Displaying posts labeled "Modern"

Noyack Creek

Posted on Thu, 15 Nov 2012 by midcenturyjo

Will you indulge me with one more house by Bates Masi Architects? Just one, although there are so many in their portfolio to inspire. A smallish home that sits block like on the site but which allows the architects to play with space and voids, bight and dark, in and out. An actor’s house.

“The house became a study in architectural theatre: a series of spaces in a carefully scripted sequence that subtly reflect his professional life.”

Robins Way

Posted on Wed, 14 Nov 2012 by midcenturyjo

I just had to share another amazing renovation by Bates Masi Architects. This ’60s house in Amagansett, NY is the weekend retreat of an interior designer and a DJ. Patina and history retained, a couple’s style allowed to shine through. Take a look up at the ceilings. Between the existing ceiling joists. Woven natural rope. Acoustic baffling, important to the DJ owner but also a wonderfulyl textural and a connection to vertical design elements and fittings. Such a cool weekender. I’d never want to leave to return to the city. Interiors by Rawlins Calderone Design.

Far Pond

Posted on Wed, 14 Nov 2012 by midcenturyjo

A beautiful home on the banks of a wetlands pond in Southampton, New York. A perfect house for a perfect site. This ’70s kit house has been renovated by Bates Masi Architects, sympathetically respecting the original home but addressing sustainability, latest technologies and the relationship to the site and view. A house, an environment, enriched and enhanced. Perfect.

Björn Lofterud

Posted on Tue, 13 Nov 2012 by KiM

I am mesmerized by the portfolio of Swedish photographer Björn Lofterud. The way he captures a space is pure perfection. Even a simple, minimalist room becomes dramatic and magical at the hands of Björn. (P.S. I am SO smitten with the idea of black stained wood panelling for an exterior.)

Silverhurst

Posted on Mon, 12 Nov 2012 by midcenturyjo

I love when emails from SAOTA pop into my inbox. Exciting new designs from South Africa. I always think of them as “houses for when you have arrived”.  There is a softening of materials in this new house. Natural materials and a limited palette but still the contemporay luxury that SAOTA is known for. Here’s how the designers describe their latest project Silverhurst at Constantia, Cape Town.

VIVID Architects prepared the initial concept design for this home, a contemporary reboot of the more classical architectural styles. SAOTA – Stefan Antoni Olmesdahl Truen Architects and ANTONI ASSOCIATES were then appointed to refine & develop the design and oversee the project to completion.  The facade is Georgian inspired but the modern aspect of the look is driven by a dynamic of recessed and projecting panels and cubes that create courtyards and terraces that articulate and add interest to what is a highly organised shell. The interiors, by ANTONI ASSOCIATES, are equally sculpted.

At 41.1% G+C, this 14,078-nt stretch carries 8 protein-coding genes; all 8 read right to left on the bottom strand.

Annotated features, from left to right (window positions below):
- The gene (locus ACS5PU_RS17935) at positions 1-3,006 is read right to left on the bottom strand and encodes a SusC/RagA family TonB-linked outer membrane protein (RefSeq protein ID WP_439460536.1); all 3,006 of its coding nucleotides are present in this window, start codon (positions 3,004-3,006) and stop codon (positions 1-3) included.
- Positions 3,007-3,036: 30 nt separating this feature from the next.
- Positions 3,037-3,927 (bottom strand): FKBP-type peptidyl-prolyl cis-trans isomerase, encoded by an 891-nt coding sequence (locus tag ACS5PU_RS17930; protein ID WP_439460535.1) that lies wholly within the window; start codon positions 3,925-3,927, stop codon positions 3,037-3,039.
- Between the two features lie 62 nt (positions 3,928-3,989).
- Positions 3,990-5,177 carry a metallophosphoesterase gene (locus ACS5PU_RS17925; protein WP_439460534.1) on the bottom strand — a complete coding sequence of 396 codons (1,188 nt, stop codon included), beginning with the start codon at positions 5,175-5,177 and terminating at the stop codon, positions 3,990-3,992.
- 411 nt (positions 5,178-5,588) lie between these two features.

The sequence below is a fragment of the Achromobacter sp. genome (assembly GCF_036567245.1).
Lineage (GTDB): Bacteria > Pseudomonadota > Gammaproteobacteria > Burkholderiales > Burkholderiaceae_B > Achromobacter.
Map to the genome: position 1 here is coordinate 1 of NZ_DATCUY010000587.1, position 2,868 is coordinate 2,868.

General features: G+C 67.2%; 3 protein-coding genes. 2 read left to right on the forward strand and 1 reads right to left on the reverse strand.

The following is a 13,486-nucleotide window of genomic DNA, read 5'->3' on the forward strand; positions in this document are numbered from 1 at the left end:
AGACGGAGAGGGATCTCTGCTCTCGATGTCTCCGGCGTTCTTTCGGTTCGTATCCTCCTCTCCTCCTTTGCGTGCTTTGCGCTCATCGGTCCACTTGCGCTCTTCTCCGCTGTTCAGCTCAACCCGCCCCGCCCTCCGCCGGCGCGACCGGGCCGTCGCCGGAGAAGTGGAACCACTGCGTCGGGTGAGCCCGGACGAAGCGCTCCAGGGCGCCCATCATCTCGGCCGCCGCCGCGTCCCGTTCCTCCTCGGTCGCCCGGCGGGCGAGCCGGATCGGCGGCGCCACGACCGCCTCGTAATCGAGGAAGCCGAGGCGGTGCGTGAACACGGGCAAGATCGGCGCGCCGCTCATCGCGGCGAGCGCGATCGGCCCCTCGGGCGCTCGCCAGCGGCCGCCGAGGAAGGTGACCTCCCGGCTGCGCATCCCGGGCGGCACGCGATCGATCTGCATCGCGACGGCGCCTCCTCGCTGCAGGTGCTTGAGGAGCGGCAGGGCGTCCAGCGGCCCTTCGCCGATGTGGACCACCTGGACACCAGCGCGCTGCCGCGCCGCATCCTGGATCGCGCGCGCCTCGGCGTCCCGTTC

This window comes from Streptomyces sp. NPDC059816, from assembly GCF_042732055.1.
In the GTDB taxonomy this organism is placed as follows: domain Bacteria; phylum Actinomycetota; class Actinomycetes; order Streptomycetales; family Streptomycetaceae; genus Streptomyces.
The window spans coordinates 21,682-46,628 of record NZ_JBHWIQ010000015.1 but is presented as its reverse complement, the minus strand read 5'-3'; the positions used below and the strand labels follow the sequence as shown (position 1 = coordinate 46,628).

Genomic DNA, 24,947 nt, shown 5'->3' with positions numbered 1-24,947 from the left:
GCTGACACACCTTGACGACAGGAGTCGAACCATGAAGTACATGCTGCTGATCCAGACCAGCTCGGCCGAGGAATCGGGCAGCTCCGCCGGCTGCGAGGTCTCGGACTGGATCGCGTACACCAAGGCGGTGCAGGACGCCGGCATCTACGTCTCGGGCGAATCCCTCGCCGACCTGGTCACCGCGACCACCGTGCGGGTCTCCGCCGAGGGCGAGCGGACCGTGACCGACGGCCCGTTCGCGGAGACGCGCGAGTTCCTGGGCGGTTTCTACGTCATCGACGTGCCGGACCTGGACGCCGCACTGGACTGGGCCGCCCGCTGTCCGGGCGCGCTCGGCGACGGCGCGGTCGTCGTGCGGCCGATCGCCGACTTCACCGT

Entering the house, a large light-filled entrance hall divides the two ground-floor wings which consist of a series of living spaces that open out to a private courtyard and the very edgy Franchesca Watson landscaped garden beyond.  For the design ethic within the house, ultra-slick finishes and a futuristic home-tech edge were chosen. Stripped back ceilings with recessed details cleverly hide curtain tracks and act as a mechanism through which wooden feature walls can disappear out of sight, lending each room a clean crisp finish. Clusters of directional spotlights were selected to add ambience and subtly highlight architectural nuances, such as the floating stairs.

Natural materials were used to add warmth and texture throughout. Jerusalem stone flooring extends from the main entrance through most of the internal and external spaces giving way to fumed oak floors in the living and dining areas, as well as American cedar for the doors and pergolas and Ipe for the pool decking.  This natural but uncluttered linear language was carried through to the decor by Mark Rielly of ANTONI ASSOCIATES who opted for solid timber pieces. Leather and suede were chosen for the upholstery. Feature lights are also strategically placed to add drama and definition to different spaces. The symbiosis between the decor and architecture is such that the overall impression is that of a clean but carefully considered scheme that soothes with its high-end modern appeal.

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